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From Joomla! Documentation

Example

Let's think of an event, that could affect different parts of your application... To keep it simple, we say that we create an onEmailChange event, that is triggered once the user changes his email address. When he does that, we want to display the change to the screen, but we also want to store it to the database. We also know, that there might be some components out there, who would like to implement their own functionality, once the useer changes his email-address.

/*
 * Let's define our concrete Event Handlers. One for the display, one for 
 * database storage
 *
 * The concrete Event Handlers only have to implement the functionality that should
 * be triggered once the event happens. All underlying functionality is implemented
 * by the abstract JEvent and JObserver classes.
 */
class EventHandlerEcho extends JEvent {
public function onEmailChange($user, $oldEmail, $newEmail){
echo $user->name . 'has changed his or her email address: <br/>';
echo 'OldEmail: '.$oldEmail.'<br/>';
echo 'NewEmail: '.$newEmail;
}
}
class EventHandlerDB extends JEvent {
public function onEmailChange($user, $oldEmail, $newEmail){
$db = JFactory::getDBO();
$sql = "UPDATE #__users SET email = ".$db->quote($newEmail)." " .
"WHERE id = " . $db->quote($user->id);
$db->setQuery($sql);
$db->query();
}
}
 
 
//Let's get the global dispatcher
$dispatcher = JDispatcher::getInstance();
 
/*
 * Let's construct the event handlers
 *
 * Since our Eventhandlers are decendents of JEvent, and JEvent is a decendent of JObserver the constructor
 * automatically attaches the eventhandler object to the dispatcher(which is a JObservable descendant).
 * This means when the Event Handlers are initialized they are automatically added to the observer stack of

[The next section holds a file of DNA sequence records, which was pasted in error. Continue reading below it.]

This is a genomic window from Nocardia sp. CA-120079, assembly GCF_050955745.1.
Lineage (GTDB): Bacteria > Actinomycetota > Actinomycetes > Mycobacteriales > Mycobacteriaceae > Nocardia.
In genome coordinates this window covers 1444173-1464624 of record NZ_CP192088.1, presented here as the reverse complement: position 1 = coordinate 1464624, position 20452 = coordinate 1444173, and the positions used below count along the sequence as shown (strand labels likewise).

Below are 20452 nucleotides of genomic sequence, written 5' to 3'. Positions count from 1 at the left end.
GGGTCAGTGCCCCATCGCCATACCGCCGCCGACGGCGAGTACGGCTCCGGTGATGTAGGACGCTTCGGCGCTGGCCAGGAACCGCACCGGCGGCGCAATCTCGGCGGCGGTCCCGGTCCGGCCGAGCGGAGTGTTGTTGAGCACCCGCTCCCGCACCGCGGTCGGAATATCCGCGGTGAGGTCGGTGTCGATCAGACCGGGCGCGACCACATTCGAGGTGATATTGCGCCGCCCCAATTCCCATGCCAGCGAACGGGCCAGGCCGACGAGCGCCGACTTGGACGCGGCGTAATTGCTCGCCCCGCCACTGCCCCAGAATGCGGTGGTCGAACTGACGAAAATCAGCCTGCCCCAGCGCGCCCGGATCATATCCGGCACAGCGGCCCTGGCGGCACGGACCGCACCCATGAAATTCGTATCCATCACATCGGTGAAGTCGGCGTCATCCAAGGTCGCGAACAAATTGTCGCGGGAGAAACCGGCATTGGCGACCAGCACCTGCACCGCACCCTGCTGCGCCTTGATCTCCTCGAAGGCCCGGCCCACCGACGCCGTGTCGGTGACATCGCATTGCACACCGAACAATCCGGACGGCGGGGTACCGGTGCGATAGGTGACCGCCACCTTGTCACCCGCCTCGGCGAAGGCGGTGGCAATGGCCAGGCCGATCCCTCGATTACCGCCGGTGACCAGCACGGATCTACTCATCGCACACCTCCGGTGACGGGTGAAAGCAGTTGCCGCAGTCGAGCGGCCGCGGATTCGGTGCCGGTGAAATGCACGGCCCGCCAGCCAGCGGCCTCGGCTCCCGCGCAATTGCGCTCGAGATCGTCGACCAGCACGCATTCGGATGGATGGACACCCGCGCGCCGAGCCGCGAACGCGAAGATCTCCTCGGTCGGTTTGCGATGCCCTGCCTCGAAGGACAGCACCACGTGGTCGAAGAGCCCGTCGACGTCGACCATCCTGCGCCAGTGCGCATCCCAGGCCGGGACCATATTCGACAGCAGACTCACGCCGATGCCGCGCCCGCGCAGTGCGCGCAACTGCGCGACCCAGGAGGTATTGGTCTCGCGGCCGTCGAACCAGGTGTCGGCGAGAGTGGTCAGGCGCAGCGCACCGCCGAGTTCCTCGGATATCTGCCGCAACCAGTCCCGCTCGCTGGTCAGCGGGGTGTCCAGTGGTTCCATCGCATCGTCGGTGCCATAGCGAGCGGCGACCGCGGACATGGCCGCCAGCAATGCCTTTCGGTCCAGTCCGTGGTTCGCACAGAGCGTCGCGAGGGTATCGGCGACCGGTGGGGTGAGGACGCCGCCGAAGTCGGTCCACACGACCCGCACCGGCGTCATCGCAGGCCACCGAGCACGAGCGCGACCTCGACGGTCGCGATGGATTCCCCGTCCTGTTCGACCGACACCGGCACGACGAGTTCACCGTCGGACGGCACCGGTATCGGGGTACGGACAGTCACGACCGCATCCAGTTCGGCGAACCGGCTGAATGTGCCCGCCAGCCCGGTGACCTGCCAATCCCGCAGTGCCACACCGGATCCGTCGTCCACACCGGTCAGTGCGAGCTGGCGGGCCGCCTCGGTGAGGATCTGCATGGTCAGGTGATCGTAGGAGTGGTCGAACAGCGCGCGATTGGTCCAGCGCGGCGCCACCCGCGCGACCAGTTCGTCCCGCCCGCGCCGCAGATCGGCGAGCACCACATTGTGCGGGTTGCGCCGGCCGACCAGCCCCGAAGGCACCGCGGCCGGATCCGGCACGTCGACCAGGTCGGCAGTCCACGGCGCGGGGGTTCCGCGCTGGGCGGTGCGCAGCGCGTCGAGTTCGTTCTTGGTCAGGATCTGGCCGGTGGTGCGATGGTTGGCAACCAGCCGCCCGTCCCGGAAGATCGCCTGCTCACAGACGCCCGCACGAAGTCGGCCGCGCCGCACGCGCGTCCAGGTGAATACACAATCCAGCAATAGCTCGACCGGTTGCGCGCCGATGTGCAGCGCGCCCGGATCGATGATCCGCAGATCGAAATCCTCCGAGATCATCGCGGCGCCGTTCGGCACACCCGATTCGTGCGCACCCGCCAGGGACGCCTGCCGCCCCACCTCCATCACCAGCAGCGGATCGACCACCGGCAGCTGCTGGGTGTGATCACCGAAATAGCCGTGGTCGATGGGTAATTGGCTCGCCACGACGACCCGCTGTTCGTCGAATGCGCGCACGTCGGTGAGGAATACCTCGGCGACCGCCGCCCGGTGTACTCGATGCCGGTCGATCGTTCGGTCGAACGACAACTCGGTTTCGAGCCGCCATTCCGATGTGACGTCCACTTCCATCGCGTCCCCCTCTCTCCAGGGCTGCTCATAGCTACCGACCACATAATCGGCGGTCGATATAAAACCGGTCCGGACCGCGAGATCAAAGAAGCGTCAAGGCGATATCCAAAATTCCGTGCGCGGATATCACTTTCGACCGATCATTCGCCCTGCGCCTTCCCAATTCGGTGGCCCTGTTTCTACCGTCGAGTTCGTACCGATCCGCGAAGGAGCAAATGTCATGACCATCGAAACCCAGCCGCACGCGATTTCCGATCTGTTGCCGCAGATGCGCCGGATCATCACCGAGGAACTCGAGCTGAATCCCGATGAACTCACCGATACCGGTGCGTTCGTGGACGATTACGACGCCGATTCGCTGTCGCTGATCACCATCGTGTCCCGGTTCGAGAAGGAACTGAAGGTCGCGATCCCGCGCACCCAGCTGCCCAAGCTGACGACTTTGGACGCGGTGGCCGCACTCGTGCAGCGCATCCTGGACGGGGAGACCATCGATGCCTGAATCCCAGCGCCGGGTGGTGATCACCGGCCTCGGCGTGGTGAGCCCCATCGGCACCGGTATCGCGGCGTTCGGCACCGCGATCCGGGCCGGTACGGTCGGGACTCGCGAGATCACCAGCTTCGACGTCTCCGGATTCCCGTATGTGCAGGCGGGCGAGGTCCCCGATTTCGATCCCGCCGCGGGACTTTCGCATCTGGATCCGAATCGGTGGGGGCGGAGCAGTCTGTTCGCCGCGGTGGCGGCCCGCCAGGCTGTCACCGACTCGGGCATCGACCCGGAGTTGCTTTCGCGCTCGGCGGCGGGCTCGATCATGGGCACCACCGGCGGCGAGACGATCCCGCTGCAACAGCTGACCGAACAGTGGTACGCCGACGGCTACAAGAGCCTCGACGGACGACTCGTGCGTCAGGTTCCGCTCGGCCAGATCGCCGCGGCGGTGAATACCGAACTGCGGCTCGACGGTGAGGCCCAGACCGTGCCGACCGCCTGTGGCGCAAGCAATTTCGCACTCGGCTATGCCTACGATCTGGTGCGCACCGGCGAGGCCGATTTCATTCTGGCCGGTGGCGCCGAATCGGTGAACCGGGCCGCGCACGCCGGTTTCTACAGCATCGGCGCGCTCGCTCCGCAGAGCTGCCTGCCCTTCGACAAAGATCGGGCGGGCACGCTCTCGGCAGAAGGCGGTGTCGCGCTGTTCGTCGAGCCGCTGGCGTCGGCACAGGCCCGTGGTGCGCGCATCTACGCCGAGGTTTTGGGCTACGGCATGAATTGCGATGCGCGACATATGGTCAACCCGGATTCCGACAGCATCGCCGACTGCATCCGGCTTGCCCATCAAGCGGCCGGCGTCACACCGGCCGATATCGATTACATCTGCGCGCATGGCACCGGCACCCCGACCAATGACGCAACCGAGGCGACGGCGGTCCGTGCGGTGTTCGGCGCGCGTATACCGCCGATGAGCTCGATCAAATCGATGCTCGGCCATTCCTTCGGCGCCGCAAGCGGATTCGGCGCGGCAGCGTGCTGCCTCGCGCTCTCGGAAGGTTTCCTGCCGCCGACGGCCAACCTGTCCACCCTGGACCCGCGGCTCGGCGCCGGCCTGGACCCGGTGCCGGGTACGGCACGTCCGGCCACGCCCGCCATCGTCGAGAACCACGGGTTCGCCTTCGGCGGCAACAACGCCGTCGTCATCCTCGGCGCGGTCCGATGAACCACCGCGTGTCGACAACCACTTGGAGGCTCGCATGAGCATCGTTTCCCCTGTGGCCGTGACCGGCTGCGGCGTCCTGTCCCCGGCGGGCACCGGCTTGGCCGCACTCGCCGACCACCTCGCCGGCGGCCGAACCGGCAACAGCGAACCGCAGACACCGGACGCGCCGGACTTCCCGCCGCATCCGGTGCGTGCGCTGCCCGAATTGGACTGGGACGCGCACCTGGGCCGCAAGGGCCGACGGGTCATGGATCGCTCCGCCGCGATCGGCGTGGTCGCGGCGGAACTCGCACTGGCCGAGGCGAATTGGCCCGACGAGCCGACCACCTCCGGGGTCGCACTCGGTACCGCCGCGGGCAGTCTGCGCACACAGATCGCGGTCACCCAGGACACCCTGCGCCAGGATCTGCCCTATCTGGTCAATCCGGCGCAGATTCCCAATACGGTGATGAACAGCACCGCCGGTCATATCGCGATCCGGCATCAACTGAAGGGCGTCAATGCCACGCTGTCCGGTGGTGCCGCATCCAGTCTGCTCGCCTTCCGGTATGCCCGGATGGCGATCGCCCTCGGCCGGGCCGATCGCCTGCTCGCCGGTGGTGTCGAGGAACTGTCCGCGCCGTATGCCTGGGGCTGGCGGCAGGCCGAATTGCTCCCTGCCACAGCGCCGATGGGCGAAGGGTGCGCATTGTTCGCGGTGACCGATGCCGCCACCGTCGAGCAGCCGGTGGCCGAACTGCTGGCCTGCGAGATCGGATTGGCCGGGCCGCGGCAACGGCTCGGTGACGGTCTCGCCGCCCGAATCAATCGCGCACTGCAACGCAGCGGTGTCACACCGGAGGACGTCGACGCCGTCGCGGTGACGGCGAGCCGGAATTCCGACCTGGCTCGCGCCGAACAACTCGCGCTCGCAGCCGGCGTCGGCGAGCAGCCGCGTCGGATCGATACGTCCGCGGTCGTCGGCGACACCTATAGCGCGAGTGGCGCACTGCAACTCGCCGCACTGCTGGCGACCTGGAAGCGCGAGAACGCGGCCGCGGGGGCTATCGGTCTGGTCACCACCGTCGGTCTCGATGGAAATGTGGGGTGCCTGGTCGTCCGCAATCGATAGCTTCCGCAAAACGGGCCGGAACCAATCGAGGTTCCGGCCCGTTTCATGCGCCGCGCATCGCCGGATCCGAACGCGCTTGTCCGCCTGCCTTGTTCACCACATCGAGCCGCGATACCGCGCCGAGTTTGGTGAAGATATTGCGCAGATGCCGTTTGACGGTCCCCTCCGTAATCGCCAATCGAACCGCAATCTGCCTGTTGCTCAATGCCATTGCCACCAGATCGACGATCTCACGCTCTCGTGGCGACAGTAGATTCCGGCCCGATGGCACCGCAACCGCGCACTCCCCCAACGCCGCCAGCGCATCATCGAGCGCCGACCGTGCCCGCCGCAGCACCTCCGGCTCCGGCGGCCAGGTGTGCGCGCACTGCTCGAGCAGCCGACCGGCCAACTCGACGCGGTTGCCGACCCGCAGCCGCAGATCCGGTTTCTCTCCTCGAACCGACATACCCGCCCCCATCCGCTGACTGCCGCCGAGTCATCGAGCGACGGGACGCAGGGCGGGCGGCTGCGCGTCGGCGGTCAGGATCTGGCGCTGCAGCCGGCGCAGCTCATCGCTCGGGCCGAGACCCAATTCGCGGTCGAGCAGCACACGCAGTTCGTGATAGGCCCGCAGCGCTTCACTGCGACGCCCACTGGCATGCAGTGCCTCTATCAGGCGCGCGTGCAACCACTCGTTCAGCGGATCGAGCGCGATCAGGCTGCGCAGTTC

* the dispatcher.
 */
new EventHandlerEcho($dispatcher);
new EventHandlerDB($dispatcher);

After the Event Handlers have been created and added to the dispatcher, the event can be triggered from anywhere in the application. This could be in another module, another component, within the framework or even in another plugin.

 //Access the global dispatcher
 $dispatcher = JDispatcher::getInstance();
 
 /*
  * If we wanted, we could see, that our two Event handlers have been added to
  * observer stack of the dispachter before
  */
 
 var_dump($dispatcher->_observers);
 
 //Instead we want to trigger the event, and see what happens
 $user = JFactory::getUser();
 $oldEmail = 'old@email.com';
 $newEmail = 'new@email.com';
 
 $dispatcher->trigger('onEmailChange', array($user, $oldEmail, $newEmail));
 
 /*
  * Both event handlers have been triggered.
  * The email addresses have been displayed. The new one 
  * has been stored to the database
  */

Other components can now create their own concrete Event Handlers for the onEmailChange event and register it to the dispatcher. They will automatically be triggered once the event occurs anywhere in the application.

This example was originally contributed by User:Batch1211.


Chris Davenport 13:26, 17 April 2011 (CDT) Edit comment